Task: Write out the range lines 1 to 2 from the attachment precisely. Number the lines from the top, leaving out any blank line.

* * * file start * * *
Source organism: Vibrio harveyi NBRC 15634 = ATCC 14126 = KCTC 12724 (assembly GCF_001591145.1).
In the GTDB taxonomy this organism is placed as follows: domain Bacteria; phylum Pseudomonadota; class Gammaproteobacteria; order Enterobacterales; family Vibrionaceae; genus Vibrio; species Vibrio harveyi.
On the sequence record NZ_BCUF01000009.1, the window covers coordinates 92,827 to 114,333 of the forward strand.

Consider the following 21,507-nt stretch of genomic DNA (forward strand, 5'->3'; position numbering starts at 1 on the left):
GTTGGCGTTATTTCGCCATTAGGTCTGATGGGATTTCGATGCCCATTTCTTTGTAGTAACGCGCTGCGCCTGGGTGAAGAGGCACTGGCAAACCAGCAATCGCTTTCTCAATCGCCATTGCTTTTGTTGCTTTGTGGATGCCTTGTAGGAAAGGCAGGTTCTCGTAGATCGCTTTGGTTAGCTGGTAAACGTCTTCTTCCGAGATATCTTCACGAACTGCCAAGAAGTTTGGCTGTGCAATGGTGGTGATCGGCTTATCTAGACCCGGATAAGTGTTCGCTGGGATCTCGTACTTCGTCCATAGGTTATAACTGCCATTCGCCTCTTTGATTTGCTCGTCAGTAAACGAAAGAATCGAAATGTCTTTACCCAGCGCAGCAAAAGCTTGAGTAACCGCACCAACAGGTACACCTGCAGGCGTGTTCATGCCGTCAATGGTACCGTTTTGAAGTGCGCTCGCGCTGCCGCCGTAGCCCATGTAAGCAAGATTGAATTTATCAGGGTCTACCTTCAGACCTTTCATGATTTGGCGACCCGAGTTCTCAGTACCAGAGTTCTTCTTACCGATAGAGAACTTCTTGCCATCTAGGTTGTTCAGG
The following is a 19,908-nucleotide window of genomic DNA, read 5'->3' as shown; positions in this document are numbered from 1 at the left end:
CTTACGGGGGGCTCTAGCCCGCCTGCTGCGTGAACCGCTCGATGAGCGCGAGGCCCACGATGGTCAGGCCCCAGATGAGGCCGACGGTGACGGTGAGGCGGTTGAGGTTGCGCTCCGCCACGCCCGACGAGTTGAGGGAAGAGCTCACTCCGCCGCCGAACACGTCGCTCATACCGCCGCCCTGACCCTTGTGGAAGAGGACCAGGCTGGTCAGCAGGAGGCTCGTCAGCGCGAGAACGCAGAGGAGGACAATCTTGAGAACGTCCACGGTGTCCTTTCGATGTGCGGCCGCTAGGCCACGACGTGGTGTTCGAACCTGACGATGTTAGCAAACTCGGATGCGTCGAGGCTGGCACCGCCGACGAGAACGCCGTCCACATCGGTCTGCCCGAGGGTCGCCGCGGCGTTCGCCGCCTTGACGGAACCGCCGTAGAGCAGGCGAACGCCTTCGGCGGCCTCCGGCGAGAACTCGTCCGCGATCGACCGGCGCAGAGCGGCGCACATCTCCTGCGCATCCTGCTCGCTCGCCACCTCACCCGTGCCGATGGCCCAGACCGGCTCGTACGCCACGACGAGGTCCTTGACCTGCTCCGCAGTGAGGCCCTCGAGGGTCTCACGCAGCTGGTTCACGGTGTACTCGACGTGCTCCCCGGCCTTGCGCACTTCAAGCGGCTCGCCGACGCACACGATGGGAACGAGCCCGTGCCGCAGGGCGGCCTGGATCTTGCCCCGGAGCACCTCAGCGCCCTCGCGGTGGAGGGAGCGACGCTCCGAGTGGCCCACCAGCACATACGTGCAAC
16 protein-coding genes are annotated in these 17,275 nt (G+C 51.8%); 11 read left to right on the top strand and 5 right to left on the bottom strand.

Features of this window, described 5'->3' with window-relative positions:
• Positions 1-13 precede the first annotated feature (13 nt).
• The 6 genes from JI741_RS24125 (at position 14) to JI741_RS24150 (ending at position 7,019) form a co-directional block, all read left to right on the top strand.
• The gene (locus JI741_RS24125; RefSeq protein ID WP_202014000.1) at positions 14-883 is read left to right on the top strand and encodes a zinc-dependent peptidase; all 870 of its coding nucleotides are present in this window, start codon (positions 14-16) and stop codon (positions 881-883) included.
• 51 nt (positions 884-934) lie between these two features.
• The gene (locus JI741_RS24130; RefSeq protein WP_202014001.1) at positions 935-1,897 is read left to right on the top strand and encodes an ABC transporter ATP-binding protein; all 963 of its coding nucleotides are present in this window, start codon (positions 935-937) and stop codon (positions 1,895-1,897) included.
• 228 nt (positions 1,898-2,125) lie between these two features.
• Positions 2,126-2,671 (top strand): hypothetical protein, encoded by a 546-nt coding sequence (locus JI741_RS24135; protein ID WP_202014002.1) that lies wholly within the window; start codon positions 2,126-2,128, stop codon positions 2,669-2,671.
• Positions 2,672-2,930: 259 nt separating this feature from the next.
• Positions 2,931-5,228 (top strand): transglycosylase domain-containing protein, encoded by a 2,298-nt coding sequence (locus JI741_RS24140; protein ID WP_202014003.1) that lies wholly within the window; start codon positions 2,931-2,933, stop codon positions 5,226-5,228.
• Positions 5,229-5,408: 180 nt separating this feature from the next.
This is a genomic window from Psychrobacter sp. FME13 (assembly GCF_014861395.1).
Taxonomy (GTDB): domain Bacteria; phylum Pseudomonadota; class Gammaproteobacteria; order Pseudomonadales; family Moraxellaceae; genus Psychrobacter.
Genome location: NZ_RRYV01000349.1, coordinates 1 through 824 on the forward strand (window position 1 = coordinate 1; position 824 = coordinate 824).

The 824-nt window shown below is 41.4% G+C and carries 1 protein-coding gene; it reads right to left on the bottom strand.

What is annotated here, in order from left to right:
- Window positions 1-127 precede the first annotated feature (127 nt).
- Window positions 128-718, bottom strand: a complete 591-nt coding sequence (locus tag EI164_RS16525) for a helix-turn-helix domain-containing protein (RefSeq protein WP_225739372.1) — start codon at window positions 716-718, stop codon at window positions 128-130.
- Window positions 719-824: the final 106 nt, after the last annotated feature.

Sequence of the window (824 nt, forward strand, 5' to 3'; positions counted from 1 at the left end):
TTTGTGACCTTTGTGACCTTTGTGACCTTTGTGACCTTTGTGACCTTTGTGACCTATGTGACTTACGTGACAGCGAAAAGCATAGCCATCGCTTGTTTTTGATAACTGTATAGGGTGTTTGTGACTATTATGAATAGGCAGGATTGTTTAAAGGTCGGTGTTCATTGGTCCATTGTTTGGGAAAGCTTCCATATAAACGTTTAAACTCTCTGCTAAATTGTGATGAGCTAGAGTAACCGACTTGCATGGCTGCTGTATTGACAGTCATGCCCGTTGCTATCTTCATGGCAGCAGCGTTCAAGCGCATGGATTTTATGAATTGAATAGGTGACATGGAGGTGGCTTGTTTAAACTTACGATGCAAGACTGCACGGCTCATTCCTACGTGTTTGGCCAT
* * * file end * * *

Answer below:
Source organism: Vibrio harveyi NBRC 15634 = ATCC 14126 = KCTC 12724 (assembly GCF_001591145.1).
In the GTDB taxonomy this organism is placed as follows: domain Bacteria; phylum Pseudomonadota; class Gammaproteobacteria; order Enterobacterales; family Vibrionaceae; genus Vibrio; species Vibrio harveyi.